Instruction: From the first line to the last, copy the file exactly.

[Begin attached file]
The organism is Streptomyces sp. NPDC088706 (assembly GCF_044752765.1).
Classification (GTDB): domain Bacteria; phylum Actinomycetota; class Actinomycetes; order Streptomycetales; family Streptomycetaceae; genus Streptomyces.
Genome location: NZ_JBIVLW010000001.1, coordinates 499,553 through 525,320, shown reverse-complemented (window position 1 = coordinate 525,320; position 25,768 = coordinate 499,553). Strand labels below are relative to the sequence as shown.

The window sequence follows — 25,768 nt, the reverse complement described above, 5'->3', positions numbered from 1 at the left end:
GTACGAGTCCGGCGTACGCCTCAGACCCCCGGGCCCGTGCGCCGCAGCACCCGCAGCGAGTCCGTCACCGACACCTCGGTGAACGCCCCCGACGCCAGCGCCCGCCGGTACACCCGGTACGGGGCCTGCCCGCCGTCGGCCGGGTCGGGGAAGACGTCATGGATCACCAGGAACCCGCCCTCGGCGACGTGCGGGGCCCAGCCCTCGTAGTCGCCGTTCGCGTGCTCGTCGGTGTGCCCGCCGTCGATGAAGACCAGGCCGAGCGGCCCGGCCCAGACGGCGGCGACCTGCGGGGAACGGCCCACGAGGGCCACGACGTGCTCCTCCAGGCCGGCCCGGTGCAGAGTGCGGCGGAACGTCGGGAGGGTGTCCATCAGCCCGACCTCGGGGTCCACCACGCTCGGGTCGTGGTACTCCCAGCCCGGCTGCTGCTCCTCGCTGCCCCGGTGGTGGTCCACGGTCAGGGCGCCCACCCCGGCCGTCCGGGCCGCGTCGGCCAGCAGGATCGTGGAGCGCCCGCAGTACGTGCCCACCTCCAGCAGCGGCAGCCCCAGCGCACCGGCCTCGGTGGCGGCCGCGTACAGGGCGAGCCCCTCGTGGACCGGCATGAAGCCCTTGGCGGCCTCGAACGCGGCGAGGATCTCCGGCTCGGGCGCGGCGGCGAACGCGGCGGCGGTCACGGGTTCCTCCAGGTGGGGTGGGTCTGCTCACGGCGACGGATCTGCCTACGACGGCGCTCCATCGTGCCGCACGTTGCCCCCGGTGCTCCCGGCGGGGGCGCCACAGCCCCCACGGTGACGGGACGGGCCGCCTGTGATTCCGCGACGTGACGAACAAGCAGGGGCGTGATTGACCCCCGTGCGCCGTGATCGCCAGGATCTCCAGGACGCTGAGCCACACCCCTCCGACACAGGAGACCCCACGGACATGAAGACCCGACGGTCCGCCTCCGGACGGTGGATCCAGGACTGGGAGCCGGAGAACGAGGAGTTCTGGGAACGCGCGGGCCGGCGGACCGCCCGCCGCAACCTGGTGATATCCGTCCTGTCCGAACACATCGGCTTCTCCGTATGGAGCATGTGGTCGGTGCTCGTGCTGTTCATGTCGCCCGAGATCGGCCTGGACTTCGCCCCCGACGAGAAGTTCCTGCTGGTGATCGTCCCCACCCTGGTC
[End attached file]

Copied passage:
The organism is Streptomyces sp. NPDC088706 (assembly GCF_044752765.1).
Classification (GTDB): domain Bacteria; phylum Actinomycetota; class Actinomycetes; order Streptomycetales; family Streptomycetaceae; genus Streptomyces.
Genome location: NZ_JBIVLW010000001.1, coordinates 499,553 through 525,320, shown reverse-complemented (window position 1 = coordinate 525,320; position 25,768 = coordinate 499,553). Strand labels below are relative to the sequence as shown.

The window sequence follows — 25,768 nt, the reverse complement described above, 5'->3', positions numbered from 1 at the left end:
GTACGAGTCCGGCGTACGCCTCAGACCCCCGGGCCCGTGCGCCGCAGCACCCGCAGCGAGTCCGTCACCGACACCTCGGTGAACGCCCCCGACGCCAGCGCCCGCCGGTACACCCGGTACGGGGCCTGCCCGCCGTCGGCCGGGTCGGGGAAGACGTCATGGATCACCAGGAACCCGCCCTCGGCGACGTGCGGGGCCCAGCCCTCGTAGTCGCCGTTCGCGTGCTCGTCGGTGTGCCCGCCGTCGATGAAGACCAGGCCGAGCGGCCCGGCCCAGACGGCGGCGACCTGCGGGGAACGGCCCACGAGGGCCACGACGTGCTCCTCCAGGCCGGCCCGGTGCAGAGTGCGGCGGAACGTCGGGAGGGTGTCCATCAGCCCGACCTCGGGGTCCACCACGCTCGGGTCGTGGTACTCCCAGCCCGGCTGCTGCTCCTCGCTGCCCCGGTGGTGGTCCACGGTCAGGGCGCCCACCCCGGCCGTCCGGGCCGCGTCGGCCAGCAGGATCGTGGAGCGCCCGCAGTACGTGCCCACCTCCAGCAGCGGCAGCCCCAGCGCACCGGCCTCGGTGGCGGCCGCGTACAGGGCGAGCCCCTCGTGGACCGGCATGAAGCCCTTGGCGGCCTCGAACGCGGCGAGGATCTCCGGCTCGGGCGCGGCGGCGAACGCGGCGGCGGTCACGGGTTCCTCCAGGTGGGGTGGGTCTGCTCACGGCGACGGATCTGCCTACGACGGCGCTCCATCGTGCCGCACGTTGCCCCCGGTGCTCCCGGCGGGGGCGCCACAGCCCCCACGGTGACGGGACGGGCCGCCTGTGATTCCGCGACGTGACGAACAAGCAGGGGCGTGATTGACCCCCGTGCGCCGTGATCGCCAGGATCTCCAGGACGCTGAGCCACACCCCTCCGACACAGGAGACCCCACGGACATGAAGACCCGACGGTCCGCCTCCGGACGGTGGATCCAGGACTGGGAGCCGGAGAACGAGGAGTTCTGGGAACGCGCGGGCCGGCGGACCGCCCGCCGCAACCTGGTGATATCCGTCCTGTCCGAACACATCGGCTTCTCCGTATGGAGCATGTGGTCGGTGCTCGTGCTGTTCATGTCGCCCGAGATCGGCCTGGACTTCGCCCCCGACGAGAAGTTCCTGCTGGTGATCGTCCCCACCCTGGTC